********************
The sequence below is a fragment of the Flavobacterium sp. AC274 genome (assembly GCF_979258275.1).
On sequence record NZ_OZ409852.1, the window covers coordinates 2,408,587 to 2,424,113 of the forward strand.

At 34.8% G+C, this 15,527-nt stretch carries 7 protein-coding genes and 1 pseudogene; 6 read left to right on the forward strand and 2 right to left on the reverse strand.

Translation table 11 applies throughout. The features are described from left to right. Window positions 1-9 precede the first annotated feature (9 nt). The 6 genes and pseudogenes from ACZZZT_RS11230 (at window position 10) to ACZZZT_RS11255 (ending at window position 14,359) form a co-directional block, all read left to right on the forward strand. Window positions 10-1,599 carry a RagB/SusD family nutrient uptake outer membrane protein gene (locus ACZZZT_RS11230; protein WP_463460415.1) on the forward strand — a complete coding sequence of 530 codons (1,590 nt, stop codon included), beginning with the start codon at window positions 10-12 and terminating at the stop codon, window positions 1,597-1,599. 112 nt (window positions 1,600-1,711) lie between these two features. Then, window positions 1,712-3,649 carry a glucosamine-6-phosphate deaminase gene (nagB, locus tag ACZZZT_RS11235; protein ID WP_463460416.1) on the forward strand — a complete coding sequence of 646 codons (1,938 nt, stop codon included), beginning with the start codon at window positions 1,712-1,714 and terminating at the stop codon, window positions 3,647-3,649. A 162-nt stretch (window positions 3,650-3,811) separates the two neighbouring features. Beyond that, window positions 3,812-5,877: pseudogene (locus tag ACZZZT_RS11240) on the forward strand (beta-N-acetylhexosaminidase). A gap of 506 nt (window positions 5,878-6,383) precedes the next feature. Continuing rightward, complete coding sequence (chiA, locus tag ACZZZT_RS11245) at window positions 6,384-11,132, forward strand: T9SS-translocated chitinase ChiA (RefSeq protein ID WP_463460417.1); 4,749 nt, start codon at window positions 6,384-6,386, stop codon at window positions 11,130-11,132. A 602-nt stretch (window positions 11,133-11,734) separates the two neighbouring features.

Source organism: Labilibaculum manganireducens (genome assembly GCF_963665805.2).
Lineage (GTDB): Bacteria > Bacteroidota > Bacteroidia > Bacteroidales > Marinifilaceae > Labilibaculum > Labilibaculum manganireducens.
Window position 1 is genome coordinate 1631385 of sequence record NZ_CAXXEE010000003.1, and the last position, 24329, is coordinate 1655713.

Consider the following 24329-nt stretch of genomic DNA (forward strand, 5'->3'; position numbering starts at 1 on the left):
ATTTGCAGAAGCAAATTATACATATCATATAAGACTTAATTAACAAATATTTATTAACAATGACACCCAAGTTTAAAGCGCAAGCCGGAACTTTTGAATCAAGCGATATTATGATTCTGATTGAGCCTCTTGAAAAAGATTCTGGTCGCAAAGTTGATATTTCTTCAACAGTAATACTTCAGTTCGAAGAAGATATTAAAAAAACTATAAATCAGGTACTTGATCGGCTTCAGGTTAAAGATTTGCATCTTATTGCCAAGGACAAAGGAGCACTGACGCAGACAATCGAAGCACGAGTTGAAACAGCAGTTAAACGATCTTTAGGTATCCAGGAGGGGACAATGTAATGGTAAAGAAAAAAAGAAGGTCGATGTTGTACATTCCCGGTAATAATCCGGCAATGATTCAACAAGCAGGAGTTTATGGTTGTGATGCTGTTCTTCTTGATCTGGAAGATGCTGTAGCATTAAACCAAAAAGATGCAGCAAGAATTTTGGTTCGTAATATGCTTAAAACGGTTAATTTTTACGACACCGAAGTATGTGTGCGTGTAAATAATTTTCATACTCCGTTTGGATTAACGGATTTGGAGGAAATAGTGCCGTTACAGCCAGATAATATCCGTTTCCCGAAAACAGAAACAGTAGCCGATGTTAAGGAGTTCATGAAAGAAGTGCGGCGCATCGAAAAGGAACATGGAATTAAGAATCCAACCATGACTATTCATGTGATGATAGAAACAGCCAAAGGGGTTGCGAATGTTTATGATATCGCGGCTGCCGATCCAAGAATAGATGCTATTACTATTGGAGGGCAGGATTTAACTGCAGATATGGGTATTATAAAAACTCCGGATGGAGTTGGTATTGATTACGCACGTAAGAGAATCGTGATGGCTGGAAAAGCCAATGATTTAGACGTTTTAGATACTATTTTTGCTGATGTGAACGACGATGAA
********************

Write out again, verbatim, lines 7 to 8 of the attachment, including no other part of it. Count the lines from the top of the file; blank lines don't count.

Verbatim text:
Window position 1 is genome coordinate 1631385 of sequence record NZ_CAXXEE010000003.1, and the last position, 24329, is coordinate 1655713.

Consider the following 24329-nt stretch of genomic DNA (forward strand, 5'->3'; position numbering starts at 1 on the left):